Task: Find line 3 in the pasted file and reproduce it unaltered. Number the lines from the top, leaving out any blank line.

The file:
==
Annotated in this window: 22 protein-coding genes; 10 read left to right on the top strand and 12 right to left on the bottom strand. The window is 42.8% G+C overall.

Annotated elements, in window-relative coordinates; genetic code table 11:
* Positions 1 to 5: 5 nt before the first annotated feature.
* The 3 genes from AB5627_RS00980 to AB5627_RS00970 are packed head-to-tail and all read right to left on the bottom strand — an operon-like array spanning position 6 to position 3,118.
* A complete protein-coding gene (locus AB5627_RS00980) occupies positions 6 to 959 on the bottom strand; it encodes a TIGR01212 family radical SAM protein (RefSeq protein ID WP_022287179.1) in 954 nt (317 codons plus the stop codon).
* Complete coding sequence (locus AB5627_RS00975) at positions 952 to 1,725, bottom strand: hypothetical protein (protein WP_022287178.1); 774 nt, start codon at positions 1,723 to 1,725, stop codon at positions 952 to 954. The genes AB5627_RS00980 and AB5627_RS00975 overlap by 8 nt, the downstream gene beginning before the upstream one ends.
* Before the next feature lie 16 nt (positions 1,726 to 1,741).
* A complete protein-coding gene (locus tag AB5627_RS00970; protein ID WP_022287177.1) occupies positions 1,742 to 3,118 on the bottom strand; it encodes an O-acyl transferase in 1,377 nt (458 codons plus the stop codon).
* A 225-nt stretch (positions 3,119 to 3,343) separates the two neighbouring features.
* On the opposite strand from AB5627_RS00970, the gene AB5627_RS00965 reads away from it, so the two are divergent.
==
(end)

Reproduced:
* Positions 1 to 5: 5 nt before the first annotated feature.